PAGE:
• Whereas, ICANN has evaluated the proposed amendment in three ways: 1) as a new registry service via the Registry Services Evaluation Policy; 2) as a request under the draft Procedure for Handling Conflicts with Whois and Privacy Law; and 3) as a contract amendment requiring public comment and Board approval.
  • Whereas, the evaluation under the threshold test of the Registry Services Evaluation Policy found no likelihood of security and stability or competition issues associated with the proposal.
  • Whereas, ICANN consulted with the UK GAC representative and the UK Information Commissioner’s Office as the relevant national government authority for advice on the request for derogation from ICANN gTLD Whois policy.
  • Whereas, ICANN staff conducted good-faith negotiations with Telnic to modify the proposed amendments in accordance with its procedures and based on public comments raised by the ICANN community.
  • Whereas, the Board concludes that the requested modifications are justified by the unique business and legal circumstances of the .TEL top-level domain, and the approval of these modifications should not be viewed as establishing a precedent that applies to other circumstances;
  • It is hereby resolved (__.2007) that the .TEL amendment is approved, and the President and General Counsel are authorized to take such actions as appropriate to implement the amendment.

A voice vote was taken of all Board Members present and the Board Members present approved the motion by a vote of 13 to 0. Rita Rodin abstained from voting as she acts as TELNIC’s counsel.

Whois Conflict of National Laws Procedure

The Chair noted that this item is for information only with an anticipated vote to be taken in January.

Kurt Pritz advised that the GNSO approved the policy recommendation and directed staff to implement the procedure and solicit advice from the GAC on this issue in 2006. ICANN staff drafted a procedure for the implementation of policy for consideration by the GAC and community that was posted in December 2006. Preliminary GAC advice was provided in San Juan, and the final version of this advice was provided at the Los Angeles meeting:

"… specific cases should be referred to the relevant national government for advice on the authority of the request for derogation from the ICANN gTLD WHOIS policy."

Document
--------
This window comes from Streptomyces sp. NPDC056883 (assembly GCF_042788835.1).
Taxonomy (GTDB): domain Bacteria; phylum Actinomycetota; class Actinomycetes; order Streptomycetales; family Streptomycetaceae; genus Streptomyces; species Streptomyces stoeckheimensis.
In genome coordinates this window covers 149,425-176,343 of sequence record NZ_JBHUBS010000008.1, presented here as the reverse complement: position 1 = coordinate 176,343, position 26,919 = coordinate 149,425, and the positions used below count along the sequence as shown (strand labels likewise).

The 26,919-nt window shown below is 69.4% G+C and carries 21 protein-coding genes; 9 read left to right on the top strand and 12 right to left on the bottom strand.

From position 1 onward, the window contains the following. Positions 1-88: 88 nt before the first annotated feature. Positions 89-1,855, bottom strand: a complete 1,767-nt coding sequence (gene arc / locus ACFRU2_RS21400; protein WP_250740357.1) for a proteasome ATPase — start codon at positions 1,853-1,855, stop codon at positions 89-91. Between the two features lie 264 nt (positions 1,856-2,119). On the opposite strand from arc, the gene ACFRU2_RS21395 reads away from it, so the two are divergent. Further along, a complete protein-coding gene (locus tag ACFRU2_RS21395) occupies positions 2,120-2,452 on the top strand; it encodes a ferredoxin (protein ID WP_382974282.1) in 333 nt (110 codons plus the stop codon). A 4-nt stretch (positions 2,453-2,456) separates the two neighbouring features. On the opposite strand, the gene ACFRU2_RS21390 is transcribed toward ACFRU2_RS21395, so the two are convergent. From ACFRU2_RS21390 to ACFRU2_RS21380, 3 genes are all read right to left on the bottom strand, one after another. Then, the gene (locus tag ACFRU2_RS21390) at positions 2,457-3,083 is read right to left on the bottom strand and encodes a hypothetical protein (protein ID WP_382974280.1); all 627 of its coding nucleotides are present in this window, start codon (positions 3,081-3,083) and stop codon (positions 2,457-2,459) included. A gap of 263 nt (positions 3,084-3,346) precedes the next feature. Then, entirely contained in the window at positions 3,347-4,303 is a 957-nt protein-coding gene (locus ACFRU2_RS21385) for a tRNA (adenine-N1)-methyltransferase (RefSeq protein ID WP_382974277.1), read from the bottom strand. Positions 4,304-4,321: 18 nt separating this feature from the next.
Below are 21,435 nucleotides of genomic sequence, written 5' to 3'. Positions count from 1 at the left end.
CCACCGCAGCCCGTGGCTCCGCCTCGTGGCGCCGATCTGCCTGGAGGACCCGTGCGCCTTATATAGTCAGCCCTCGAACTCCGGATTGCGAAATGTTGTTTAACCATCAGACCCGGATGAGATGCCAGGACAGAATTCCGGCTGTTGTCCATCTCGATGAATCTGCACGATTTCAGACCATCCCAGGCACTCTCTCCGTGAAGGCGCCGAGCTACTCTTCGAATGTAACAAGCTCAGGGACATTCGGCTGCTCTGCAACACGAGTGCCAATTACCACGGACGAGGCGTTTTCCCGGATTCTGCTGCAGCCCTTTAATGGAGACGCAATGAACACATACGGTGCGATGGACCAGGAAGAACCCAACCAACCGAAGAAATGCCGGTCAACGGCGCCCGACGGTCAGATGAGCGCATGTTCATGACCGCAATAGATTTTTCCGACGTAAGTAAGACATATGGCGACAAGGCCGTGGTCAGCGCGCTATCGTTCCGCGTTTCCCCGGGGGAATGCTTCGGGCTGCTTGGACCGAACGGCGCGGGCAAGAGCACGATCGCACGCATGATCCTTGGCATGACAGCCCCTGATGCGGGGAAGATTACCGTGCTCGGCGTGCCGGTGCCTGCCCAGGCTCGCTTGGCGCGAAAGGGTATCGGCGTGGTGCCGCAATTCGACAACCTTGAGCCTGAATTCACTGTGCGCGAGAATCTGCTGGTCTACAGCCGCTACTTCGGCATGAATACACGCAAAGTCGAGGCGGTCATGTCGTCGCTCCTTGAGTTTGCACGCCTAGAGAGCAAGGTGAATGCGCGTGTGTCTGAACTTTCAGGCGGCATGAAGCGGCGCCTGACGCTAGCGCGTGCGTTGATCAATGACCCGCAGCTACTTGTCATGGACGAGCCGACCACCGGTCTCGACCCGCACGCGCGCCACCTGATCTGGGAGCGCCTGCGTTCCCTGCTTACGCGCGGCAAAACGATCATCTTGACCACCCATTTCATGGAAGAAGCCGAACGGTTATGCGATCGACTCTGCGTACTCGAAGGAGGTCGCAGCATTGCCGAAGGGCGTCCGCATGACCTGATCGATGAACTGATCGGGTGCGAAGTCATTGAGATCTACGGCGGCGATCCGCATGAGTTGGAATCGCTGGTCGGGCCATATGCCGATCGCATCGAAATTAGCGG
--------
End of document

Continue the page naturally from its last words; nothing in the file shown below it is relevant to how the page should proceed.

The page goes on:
In light of this advice, staff has revised the draft procedure and made some amendments. The revised version has been posted and the changes have been highlighted for those reviewing procedure. The changes reflect that ICANN should work with relevant national governments and should operate in conformance with national laws. In reviewing the procedure, staff also took the opportunity to amend the procedure to make provision for the General Counsel to redact certain parts of a report required by procedure to protect all parties. Typically the Board takes policy recommendations under advisement and upon approval of policy recommendations directs staff to implement the policy recommendation. The Board can let the procedure become effective after the notice period, or, alternatively ask to vote on the procedure in a subsequent meeting.

The Chair asked how the concerns raised by Wendy, that comments received in early comment periods on a particular request would also be considered in subsequent comment periods.

Kurt Pritz advised that the process of comments and iteration provides a good tension in that registries could solicit a contract change that is a larger than necessary deviation from the WHOIS policy. Form the policy it can be inferred that a registry or registrar should construct a change that is still acceptable to national law but deviates from existing WHOIS requirements as little as possible. This tension works toward that result. Kurt agreed that Susan’s categorization of this as a lengthy process that won’t scale in the future is true and the iteration must be changed from the one that considered the Telnic change.